The Blackout at O2 Forum Kentish Town, 24/02/2024

The kings of the Welsh post-hardcore scene make an emotional return to the capital

Just a few songs into their first London show in nine years, The Blackout’s mulleted vocalist Sean Smith makes a heartfelt confession to the packed-out room before him.

“Honestly, when we announced these shows we didn’t even think anyone would remember the name The Blackout. Now here you are, spending your Saturday night with us.”

Rising to prominence in the late noughties as part of a flourishing Welsh alternative scene, it’s been almost a decade since the Merthyr Tydfil noisemakers embarked on their emotional farewell tour. Homegrown darlings of the British post-hardcore scene, the news of their reunion at the tail end of 2022 brought a swell of love, excitement, and nostalgia to a generation of alternative music fans raised on their gargantuan choruses, dual vocal brilliance, and penchant for party starting.

Following a triumphant reunion at 2023’s Download Festival, their return is marked with a UK headline tour drawing to a close this evening in London. A banner boldly proclaiming ‘F*ck The Blackout’ hung behind the stage and a venue filled with people ready to relive the glory days of their teenhood, as dynamic vocalist duo Sean Smith and Gavin Butler charge into anthemic opener ‘This Is Why We Can’t Have Nice Things’ – the room erupts. 

Unafraid to bask in nostalgia, what sets The Blackout’s comeback aside from the scene’s current slew of reunion tours is that despite the open-armed welcome back onto UK stages – there’s no effort to drum up hype. Admitting that new material isn’t currently on the cards, the sole purpose of tonight is to celebrate the history of a band still beloved by many, a sentiment that seems to come as a surprise to the six men onstage. Visibly stunned by the fact that people actuallyremember these songs, let alone still want to hear them, even when testing the crowd with deep-cuts such as 2007 slow-burner ‘Life & Death in Space’ – the response is deafening.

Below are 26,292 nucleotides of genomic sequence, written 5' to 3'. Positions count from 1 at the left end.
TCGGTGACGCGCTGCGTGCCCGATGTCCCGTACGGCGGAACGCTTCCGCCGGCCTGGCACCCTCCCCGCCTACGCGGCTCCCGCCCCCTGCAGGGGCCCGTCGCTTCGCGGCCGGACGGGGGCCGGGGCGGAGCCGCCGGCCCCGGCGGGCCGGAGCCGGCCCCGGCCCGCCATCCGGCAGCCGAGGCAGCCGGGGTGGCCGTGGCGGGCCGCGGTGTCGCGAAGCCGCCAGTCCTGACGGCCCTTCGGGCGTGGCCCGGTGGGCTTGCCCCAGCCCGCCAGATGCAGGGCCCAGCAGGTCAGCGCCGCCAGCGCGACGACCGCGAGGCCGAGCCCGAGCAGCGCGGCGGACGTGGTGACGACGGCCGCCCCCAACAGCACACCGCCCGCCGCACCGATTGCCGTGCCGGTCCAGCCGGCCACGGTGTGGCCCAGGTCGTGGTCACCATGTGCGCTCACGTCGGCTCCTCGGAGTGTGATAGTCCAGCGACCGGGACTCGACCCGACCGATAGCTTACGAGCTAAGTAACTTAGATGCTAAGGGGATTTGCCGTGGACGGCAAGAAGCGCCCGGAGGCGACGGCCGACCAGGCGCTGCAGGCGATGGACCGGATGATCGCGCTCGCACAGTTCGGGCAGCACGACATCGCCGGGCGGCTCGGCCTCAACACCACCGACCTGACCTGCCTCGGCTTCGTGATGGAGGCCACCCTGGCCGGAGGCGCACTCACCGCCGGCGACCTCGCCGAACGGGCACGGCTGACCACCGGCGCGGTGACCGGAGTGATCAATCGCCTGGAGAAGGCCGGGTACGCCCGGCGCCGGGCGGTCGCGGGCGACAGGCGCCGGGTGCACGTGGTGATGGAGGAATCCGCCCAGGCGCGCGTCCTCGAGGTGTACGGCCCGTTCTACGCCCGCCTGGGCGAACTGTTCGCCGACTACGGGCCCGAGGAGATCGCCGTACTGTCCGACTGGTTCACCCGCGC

Delivering a career-spanning set, 2009 album The Best in Town and its 2011 follow-up Hope are the central focus of the evening. From raucous singalong hit ‘Children of the Night’ to blistering riff-heavy cut ‘The Devil Inside’ – the latter seeing Smith launch himself onto the first few rows of the crowd – each moment of the set is delivered with a passion and intensity that radiates how much this means to them. A feeling fittingly captured in their poignant performance of ‘Hope (Scream It Out Loud)’, a misfit anthem of perseverance and staying true to yourself, what becomes clear is that despite the assembly of fans still screaming their name, The Blackout have never been a cool band – but that’s not what this is about. 

For many of the bodies in the room, The Blackout’s shows have always been an opportunity to escape. A refuge from the drudgery and misery that so-often occupy our daily lives, the six Welshmen have long-championed live music as a catalyst for unity, and that spirit radiates through their triumphant comeback set. A decade on, community is still the beating heart of The Blackout, and as the room reverberates with over two-thousand voices screaming the closing notes of anthemic genre-defining hit ‘Save Ourselves (The Warning)’ – it seems the world needs bands like them now more than ever.

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